It's hard to believe this video was made 40+ years ago, and in some ways, it is a fairly accurate portrayal of virtual life here in the 2000s. The computer on the video, however, looks bulky and boxy, and it kinda reminds me of our previous home computer which finally died (thankfully??) a couple of months ago.
Our own "antique" computer was gi-normous, and the monitor, which was even older, was roughly the size of a small refrigerator. In spite of the computer's great size and its idiosyncrasies and quirky ways, the ole girl had been a good one, and had been with us through thick and thin. It had seen us through dial-up and DSL, through science fair projects and college applications, through Webkinz and Facebook, through Windows 94 and Word Perfect, through Homestar Runner and 1000 views of Single Ladies, and through at least 18 million photo downloads and edits. It had also been around to keep us informed about important stuff like Dolly the sheep, Octomom, the Balloon Boy, and the Brad and Jennifer breakup; and scary stuff like SARS, the Bird flu, Swine flu and two presidential election cycles. Most importantly, it had been around during most of my husband's 13 month deployment to Iraq (email and instant messaging were our lifeline.)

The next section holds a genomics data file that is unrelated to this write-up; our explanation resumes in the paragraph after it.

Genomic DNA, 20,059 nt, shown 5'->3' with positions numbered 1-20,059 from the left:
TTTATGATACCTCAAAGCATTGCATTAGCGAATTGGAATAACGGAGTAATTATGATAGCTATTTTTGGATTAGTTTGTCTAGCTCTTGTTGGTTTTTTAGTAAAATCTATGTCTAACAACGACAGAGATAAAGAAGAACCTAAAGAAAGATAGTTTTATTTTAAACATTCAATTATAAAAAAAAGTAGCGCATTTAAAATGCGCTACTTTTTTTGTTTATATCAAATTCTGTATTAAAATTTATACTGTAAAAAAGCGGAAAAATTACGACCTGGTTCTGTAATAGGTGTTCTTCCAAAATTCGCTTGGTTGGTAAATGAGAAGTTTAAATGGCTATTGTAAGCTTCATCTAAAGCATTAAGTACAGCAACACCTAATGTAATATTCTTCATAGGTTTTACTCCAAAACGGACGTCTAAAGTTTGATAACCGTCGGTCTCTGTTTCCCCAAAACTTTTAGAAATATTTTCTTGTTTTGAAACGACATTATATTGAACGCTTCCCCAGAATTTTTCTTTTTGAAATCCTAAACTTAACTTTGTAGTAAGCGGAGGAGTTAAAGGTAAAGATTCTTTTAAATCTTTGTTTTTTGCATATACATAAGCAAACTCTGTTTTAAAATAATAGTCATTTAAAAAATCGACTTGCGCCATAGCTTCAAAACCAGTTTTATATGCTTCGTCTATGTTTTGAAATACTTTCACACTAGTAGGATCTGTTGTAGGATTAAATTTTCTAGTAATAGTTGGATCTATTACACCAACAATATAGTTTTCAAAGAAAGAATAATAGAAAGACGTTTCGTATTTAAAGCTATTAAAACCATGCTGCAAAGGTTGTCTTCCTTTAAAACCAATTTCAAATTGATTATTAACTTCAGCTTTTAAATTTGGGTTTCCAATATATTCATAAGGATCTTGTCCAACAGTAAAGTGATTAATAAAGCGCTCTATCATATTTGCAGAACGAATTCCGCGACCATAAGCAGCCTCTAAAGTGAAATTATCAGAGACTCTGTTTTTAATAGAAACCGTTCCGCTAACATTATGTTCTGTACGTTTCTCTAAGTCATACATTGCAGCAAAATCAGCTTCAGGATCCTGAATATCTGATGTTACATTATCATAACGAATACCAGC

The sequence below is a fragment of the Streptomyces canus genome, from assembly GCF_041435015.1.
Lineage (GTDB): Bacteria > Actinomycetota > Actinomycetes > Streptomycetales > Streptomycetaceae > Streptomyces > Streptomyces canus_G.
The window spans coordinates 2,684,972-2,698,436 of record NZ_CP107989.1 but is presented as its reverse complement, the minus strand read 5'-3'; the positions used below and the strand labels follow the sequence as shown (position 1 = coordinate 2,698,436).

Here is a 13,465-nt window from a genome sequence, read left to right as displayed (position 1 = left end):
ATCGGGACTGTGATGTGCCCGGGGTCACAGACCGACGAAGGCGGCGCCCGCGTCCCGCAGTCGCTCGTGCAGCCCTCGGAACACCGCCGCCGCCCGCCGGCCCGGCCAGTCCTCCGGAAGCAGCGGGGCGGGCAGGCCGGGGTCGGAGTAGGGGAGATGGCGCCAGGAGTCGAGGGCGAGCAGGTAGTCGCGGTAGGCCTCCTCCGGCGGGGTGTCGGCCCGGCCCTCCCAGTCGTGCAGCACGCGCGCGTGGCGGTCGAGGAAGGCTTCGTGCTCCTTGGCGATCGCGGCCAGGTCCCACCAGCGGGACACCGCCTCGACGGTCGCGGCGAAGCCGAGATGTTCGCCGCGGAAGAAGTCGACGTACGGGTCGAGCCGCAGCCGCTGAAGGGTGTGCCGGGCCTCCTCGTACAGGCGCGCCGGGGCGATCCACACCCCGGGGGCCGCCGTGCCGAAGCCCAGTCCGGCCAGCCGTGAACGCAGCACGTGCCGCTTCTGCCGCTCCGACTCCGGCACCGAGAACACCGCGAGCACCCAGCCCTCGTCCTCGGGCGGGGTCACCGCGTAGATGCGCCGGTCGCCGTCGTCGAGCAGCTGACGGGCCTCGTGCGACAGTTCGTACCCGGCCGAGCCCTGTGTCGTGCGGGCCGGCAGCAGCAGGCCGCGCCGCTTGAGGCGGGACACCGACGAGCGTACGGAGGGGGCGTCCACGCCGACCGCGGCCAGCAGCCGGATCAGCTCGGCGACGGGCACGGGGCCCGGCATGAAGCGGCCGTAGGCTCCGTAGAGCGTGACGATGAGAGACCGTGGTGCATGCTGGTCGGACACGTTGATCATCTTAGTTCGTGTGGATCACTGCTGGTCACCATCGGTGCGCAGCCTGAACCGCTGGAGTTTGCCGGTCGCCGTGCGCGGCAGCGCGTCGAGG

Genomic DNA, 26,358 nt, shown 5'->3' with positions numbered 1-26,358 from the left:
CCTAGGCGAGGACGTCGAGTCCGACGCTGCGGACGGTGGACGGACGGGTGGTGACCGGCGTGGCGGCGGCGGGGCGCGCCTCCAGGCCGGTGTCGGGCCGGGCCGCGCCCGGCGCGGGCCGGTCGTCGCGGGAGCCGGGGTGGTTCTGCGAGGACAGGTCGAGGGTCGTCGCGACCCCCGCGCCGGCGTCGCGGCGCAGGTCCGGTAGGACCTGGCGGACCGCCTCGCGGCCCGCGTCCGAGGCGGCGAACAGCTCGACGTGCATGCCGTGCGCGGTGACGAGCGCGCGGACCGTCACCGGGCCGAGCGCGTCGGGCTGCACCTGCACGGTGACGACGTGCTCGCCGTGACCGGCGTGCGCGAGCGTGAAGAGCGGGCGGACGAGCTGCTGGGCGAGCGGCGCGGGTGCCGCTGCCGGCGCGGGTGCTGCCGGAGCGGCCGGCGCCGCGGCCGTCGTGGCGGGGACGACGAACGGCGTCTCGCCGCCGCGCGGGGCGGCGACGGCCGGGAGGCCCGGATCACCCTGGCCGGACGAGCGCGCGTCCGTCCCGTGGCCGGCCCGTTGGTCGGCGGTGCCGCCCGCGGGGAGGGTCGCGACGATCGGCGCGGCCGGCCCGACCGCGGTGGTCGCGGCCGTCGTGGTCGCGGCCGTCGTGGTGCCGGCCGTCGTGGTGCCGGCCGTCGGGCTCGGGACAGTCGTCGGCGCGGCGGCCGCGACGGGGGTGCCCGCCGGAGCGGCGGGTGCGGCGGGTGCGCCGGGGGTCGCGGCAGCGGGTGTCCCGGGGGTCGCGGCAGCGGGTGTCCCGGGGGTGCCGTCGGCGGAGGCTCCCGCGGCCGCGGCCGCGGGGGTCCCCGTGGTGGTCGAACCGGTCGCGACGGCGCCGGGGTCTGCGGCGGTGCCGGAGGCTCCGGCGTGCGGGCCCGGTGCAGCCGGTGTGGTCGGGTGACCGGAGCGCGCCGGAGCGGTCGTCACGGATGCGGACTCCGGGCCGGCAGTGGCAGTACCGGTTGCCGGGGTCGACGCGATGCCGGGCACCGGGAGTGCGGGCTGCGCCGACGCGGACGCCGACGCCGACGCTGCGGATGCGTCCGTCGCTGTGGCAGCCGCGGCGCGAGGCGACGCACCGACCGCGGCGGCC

"Old Faithful" started showing its age a year or so ago. The disc drive was the first to go, and then the screen saver went black and it began to get very temperamental. Things really went downhill quickly around Christmas-time this past year; and after months of patience, cajoling, rebooting, virtual duct tape, computer CPR, and "happy, Pollyanna thoughts" it became obvious that nothing could resuscitate the sad hulk of ancient circuit boards and metal. The ominous Blue Screen of Death appeared and everything locked down-- a case of computer lock-jaw, I suppose. So after